Shop at farmer’s markets. If you live in a big city, you probably have weekend markets set up somewhere near where you can buy everything from fruits and vegetables to organic honey, jam and even bread. For even bigger discounts, shop late in the evening, where vendors usually lower their prices significantly (it’s better for them to sell at any price than to have to pack up everything and take it home again).

Step 4

Shop in season. Organic strawberries will be cheaper in summer than in winter, where they have to be flown in from another state or country. Availability can even change from one week to the next, so make sure you plan meals that are flexible and can be adapted depending on what’s on sale.

Step 5

Join a community-supported agriculture (CSA) program. By buying shares, you are supporting local farms, but you are also entitled to some great benefits, including a weekly crate of fruits or vegetables (depending on which program you choose). Shares are not necessarily cheap (the cost can be several hundred dollars) but you are ensured a healthy portion of organic produce all year long.

[categories Food]

Roasted Sesame Asparagus

Roasted Sesame Asparagus: Simple Healthy Dish by Martha Stewart


Roasted Sesame Asparagus


  • 1 12 lbs asparagus (thick, ends trimmed cut into 2 inch lengths)
  • 2 tbsps olive oil
  • coarse salt
  • 1 12 tsps sesame seeds


  • 1. Preheat oven to 450 degrees. In a roasting pan, toss with oil; season with salt. Roast 10 minutes, turning the asparagus halfway through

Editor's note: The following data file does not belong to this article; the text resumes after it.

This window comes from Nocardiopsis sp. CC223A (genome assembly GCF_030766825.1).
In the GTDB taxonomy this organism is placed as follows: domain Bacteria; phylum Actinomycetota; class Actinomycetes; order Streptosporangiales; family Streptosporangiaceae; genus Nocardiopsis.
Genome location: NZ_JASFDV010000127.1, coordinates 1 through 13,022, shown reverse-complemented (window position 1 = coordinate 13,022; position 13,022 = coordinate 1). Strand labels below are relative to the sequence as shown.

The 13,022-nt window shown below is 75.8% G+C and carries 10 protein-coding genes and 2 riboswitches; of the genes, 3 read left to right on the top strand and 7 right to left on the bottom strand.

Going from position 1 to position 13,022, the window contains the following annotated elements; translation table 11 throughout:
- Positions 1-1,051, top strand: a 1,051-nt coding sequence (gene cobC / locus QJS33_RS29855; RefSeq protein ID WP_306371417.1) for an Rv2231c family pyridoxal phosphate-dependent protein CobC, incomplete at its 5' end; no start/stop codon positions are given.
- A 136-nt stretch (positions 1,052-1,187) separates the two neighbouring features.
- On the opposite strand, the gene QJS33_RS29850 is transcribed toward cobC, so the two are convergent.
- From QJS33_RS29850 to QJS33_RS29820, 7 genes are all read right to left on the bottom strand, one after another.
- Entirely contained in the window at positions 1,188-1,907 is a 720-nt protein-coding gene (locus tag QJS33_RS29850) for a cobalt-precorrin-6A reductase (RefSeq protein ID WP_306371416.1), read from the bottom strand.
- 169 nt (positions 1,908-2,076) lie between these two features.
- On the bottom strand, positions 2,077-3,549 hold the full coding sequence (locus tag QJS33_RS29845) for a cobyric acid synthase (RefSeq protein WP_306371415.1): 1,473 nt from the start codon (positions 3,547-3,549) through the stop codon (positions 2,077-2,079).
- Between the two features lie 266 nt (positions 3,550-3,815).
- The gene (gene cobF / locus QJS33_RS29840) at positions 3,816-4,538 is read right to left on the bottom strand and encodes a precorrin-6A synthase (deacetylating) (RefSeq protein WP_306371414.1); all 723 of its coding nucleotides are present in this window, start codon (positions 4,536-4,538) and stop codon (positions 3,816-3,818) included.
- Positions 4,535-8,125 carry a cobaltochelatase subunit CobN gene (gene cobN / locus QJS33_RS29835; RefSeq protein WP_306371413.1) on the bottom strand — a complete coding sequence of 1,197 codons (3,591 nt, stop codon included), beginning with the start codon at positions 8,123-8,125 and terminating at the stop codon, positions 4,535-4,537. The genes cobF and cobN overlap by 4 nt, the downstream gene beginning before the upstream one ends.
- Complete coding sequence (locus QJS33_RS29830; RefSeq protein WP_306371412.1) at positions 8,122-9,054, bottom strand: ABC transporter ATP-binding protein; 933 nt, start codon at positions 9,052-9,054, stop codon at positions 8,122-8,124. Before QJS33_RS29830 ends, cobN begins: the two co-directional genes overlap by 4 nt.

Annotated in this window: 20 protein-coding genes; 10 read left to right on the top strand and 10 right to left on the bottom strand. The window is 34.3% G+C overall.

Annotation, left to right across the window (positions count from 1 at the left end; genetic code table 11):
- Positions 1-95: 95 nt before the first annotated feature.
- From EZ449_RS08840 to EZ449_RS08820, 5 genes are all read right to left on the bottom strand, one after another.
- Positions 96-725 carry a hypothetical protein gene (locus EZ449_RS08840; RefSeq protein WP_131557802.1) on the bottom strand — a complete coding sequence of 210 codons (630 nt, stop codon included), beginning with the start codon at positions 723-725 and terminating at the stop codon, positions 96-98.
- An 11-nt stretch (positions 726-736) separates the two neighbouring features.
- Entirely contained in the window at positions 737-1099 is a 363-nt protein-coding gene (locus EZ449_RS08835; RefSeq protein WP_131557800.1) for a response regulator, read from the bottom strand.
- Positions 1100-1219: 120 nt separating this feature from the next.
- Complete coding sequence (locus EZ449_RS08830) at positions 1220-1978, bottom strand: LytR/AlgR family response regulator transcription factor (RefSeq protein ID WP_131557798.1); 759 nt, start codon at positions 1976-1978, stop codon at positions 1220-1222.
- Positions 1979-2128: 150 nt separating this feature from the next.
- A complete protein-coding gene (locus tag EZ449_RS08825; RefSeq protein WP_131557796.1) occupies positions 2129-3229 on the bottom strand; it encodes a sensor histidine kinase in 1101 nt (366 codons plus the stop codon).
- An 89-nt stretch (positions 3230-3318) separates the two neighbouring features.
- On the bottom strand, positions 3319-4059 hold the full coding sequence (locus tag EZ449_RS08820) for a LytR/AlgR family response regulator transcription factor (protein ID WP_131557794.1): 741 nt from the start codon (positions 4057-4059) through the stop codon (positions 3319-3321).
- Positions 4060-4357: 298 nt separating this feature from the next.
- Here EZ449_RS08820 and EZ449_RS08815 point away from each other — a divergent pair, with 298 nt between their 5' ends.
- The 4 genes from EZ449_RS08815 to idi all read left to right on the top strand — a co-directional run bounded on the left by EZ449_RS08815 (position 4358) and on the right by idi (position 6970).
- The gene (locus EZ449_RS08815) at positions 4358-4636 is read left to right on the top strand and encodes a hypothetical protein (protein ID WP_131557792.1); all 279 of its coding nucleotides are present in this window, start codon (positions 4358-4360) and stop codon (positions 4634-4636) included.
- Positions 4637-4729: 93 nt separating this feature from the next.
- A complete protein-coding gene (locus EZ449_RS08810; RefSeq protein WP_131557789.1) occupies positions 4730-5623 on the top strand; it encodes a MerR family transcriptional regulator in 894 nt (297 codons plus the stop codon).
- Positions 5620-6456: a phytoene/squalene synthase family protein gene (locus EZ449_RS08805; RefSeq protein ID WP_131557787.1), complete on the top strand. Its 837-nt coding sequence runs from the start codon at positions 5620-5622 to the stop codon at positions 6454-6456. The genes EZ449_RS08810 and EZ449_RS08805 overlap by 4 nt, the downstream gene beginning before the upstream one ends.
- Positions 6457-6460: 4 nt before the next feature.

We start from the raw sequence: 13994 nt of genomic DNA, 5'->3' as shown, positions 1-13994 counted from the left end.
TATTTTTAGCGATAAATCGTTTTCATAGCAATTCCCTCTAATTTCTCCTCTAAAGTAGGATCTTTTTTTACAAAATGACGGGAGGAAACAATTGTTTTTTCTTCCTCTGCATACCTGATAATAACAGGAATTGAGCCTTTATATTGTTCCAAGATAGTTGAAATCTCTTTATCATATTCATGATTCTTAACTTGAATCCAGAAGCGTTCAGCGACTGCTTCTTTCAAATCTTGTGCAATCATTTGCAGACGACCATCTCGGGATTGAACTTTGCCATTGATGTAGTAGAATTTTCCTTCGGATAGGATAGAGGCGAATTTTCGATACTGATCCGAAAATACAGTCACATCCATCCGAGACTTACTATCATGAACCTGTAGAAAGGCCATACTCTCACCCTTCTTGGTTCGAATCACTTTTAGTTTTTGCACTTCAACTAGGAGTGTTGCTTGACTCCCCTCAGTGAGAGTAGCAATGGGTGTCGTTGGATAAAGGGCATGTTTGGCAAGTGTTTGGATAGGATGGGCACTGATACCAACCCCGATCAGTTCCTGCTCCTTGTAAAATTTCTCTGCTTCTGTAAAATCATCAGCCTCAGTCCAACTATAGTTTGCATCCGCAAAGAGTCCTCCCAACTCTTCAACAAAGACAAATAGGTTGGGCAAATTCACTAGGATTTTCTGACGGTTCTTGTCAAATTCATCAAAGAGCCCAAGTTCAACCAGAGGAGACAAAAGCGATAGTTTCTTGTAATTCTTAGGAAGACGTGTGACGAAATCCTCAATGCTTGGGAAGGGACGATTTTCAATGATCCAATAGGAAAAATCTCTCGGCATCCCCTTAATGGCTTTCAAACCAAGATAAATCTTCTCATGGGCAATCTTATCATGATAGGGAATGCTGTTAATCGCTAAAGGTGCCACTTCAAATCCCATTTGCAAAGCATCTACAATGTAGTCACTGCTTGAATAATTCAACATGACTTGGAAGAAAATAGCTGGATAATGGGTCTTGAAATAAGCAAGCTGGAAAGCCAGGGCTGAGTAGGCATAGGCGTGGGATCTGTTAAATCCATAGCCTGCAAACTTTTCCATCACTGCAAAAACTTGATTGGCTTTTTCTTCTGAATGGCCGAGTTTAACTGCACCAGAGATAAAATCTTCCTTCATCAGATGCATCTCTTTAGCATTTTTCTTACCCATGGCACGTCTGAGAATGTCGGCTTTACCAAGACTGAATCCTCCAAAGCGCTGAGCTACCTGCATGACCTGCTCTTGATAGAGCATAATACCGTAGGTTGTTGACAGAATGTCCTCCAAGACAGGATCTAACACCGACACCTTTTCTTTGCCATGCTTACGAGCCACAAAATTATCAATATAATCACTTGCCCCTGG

• 2. Add sesame seeds, and roast until the asparagus is lightly browned and tender, about 5 minutes more.

Broiled Tofu with Miso Glaze and Asparagus | Serious Eats : Recipes


[Photograph: Nick Kindelsperger]

Broiled Tofu with Miso Glaze and Asparagus


  • 4 tablespoons white miso (or Korean miso)
  • 2 tablespoons gochujang (Korean red pepper paste)
  • 2 tablespoons apple cider vinegar
  • 2 tablespoons honey
  • 2 teaspoons fresh grated ginger
  • 2 medium garlic cloves, minced (about 2 teaspoons)
  • 1/2 cup water
  • 1 (19-ounce) package of firm tofu, drained
  • 1 tablespoon canola
  • 1 bunch asparagus, tough ends trimmed
  • 2 tablespoons sesame seeds


  1. Heat miso, gochujang, apple cider vinegar, honey, ginger, garlic, and water in a medium saucepan over medium-low heat. Stir occasionally and cook until mixture reduces to a thick glaze, 10 to 15 minutes.
  2. Bring a large pot of salted water to a boil. Meanwhile, dry tofu, wrap in paper towels, and weigh down with a plate. After 10 minutes, discard paper towels, cut tofu into 2-inch by 1-inch pieces. Toss with canola oil on a foil lined baking sheet.
  3. Arrange top oven rack to 6 inches below the heating element and preheat broiler to high. Set the baking sheet under the broiler and cook until tofu pieces are lightly browned on top, 3 to 4 minutes. Flip the pieces and brown lightly on the other side, another 3 to 4 minutes. Remove baking sheet from the oven.